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U.S. Sees Soviet Gains in Human Rights

February 11, 1988|DON SHANNON | Times Staff Writer

WASHINGTON — The State Department hailed improvements in Moscow's observation of human rights as it released its annual report on the issue Wednesday, but it cautioned that the changes are "less than fundamental."

Assistant Secretary of State Richard Schifter, who heads the department's Bureau of Human Rights, told a news conference that the Soviet Union remains a one-party dictatorship, despite the new style of Kremlin leader Mikhail S. Gorbachev.

"Glasnost (Gorbachev's policy of openness) lets people speak up about one aspect of the society, as long as one accepts the basic premise that the system is a good system," Schifter said in releasing the report. The study of 169 countries is used by Congress when it considers foreign aid appropriations.

"But there has been some leniency," he added, "in that people that circulate letters don't get seven years of hard labor any more or (are) possibly committed to a mental institution."

The report, noting that leniency toward dissenters was largely confined to Moscow and Leningrad, said that change was barely noticeable in the rest of the country. "Reforms are taking place at the direction of the party and are primarily the product of political decisions, not the result of legal reform," it said.

However, the study acknowledged that "Soviet authorities currently are reviewing their entire set of interlocking criminal codes, and Soviet officials have said repeatedly that significant reforms are expected."

Their effect on the human rights of Soviet citizens will not be clear until the revised criminal code appears and is implemented."

In examining the Middle East, the report cited the uprising of Palestinian Arabs in the Israeli-occupied West Bank and Gaza Strip, where "beginning in early December, 1987, there were several weeks of violent confrontation, involving demonstrations and provocations by Palestinians and harsh reprisals by Israeli occupation authorities."

Schifter was asked if he would recommend a cut in Israel's $2-billion allocation of U.S. aid funds in the light of continuing conflicts in the occupied territories that have resulted in 51 Palestinian deaths.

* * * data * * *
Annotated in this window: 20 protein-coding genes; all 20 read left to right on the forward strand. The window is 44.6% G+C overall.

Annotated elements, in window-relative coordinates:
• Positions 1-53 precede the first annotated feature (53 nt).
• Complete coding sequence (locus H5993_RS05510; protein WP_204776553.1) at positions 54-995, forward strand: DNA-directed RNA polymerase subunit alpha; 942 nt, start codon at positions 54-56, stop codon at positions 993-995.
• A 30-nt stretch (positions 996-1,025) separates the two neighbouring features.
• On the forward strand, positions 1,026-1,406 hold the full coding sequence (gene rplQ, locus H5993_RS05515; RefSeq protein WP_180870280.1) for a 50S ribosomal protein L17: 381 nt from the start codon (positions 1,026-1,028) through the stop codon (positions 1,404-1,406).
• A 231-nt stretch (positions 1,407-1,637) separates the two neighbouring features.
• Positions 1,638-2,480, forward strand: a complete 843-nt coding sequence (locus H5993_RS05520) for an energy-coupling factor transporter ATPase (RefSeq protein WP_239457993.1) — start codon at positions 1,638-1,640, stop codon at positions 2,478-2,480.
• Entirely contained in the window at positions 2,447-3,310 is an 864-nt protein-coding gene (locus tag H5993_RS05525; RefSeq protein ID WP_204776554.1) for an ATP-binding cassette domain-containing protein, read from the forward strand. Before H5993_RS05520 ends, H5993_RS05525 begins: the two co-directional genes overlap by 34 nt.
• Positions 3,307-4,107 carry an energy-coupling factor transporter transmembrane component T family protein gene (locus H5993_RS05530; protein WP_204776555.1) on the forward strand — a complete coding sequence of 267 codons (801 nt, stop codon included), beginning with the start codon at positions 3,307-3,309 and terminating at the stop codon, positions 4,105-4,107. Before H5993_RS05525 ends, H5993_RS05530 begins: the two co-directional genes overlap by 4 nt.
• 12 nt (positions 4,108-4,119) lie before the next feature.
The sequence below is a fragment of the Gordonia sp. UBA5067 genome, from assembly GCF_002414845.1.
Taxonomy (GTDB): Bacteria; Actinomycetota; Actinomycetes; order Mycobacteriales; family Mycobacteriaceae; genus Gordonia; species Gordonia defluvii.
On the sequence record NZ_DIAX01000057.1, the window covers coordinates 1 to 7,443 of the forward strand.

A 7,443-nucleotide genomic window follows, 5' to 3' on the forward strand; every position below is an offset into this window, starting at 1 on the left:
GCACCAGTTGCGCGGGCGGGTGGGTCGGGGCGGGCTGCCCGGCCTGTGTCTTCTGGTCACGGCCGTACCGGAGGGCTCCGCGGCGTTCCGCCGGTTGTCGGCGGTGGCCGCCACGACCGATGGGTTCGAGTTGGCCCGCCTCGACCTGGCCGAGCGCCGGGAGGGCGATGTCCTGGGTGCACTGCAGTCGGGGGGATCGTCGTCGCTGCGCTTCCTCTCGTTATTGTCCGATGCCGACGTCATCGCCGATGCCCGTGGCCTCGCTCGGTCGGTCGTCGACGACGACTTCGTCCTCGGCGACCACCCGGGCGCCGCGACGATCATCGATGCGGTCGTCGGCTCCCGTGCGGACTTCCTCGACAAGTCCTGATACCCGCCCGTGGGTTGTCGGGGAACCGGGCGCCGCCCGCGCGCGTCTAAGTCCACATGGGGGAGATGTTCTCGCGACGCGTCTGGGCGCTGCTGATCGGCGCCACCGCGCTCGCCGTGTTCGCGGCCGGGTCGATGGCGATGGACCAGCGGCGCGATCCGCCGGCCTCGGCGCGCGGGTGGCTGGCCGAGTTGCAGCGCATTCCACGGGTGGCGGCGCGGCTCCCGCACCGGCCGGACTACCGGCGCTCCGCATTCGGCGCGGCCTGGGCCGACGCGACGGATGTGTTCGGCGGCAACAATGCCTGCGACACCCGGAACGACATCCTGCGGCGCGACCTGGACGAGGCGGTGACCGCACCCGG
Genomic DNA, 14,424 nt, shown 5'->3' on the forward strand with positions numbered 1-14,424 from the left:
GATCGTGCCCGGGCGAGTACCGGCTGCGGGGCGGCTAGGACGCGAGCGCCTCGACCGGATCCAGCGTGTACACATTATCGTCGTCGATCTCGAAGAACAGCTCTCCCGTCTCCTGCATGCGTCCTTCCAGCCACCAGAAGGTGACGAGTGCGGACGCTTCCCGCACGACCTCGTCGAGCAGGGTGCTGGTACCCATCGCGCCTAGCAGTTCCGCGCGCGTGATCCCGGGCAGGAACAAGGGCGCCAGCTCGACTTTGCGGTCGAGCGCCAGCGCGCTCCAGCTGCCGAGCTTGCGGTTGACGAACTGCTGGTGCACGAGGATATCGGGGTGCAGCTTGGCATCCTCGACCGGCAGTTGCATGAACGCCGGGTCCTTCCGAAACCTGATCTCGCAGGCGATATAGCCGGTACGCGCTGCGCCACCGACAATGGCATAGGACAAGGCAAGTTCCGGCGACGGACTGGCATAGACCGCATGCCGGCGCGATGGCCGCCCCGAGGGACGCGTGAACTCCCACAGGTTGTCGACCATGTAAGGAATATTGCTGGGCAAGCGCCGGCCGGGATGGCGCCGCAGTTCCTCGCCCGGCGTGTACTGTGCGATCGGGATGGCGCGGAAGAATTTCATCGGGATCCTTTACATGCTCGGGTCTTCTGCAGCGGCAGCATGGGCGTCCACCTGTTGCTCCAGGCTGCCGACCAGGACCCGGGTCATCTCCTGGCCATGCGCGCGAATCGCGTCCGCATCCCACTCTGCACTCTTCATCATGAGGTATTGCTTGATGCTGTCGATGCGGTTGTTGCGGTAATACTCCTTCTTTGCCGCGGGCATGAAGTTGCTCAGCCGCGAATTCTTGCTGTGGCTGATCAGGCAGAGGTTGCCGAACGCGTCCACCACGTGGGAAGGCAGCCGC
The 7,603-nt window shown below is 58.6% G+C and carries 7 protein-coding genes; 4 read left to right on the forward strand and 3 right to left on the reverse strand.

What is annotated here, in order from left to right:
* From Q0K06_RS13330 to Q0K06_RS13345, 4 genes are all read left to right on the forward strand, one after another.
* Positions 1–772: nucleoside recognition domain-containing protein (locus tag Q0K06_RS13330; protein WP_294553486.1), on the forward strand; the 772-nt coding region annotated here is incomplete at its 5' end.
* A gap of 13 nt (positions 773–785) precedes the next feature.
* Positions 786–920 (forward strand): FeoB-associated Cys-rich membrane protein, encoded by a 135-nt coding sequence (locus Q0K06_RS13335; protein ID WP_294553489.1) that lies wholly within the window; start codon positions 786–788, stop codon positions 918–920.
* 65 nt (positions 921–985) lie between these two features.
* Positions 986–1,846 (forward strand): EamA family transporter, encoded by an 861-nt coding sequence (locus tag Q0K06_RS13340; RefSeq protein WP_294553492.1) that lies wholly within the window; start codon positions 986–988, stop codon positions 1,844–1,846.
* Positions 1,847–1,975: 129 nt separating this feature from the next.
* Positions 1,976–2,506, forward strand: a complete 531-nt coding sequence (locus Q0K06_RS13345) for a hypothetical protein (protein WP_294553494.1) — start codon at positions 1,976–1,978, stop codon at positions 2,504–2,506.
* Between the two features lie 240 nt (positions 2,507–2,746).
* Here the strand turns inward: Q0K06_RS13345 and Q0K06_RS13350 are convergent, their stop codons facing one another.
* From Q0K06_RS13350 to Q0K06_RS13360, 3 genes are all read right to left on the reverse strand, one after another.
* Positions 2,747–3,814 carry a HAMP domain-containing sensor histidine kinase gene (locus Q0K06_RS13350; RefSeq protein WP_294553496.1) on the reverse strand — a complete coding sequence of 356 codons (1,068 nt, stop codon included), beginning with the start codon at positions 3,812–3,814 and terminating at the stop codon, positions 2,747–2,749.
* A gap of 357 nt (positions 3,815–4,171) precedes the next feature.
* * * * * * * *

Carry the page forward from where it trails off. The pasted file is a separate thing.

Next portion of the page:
"The provision in the law is that there has to be a gross pattern of (human rights) violation," he replied. "I don't believe we're dealing with a gross pattern of violations. What we are talking about is use of excessive force on a number of occasions."

Schifter, invoking an argument used by Israeli officials, noted that deaths in many other areas have exceeded those in the occupied territories.

Of the East Bloc, Schifter said that Poland and Hungary continue to be the two Soviet satellites "most tolerant of the expression of internal dissent."

He noted that Poland, for the first time in many years, completed the full calendar year "without a single person convicted and incarcerated for the mere expression of dissenting political views."

Schifter also cited progress in Asia, crediting U.S. diplomatic intervention for the achievement of the first presidential election in South Korea last year after 17 years of military governments.

North Korea, however, continued to rate at the bottom of the report along with South Africa. The Pyongyang regime's rating was attributed to the ruling Kim family and its "scant respect for basic human rights and human dignity." The Pretoria government received its poor ranking because of its official policy of racial discrimination.

The report cited slight human rights advances in some Latin American nations, such as Cuba, where the regime of Fidel Castro was said to have exercised more tolerance for human rights activists, who previously been had subjected to harsh measures.

Nicaragua also was credited with limited gains in permitting the publication of an opposition newspaper and broadcasts by non-government radio stations.

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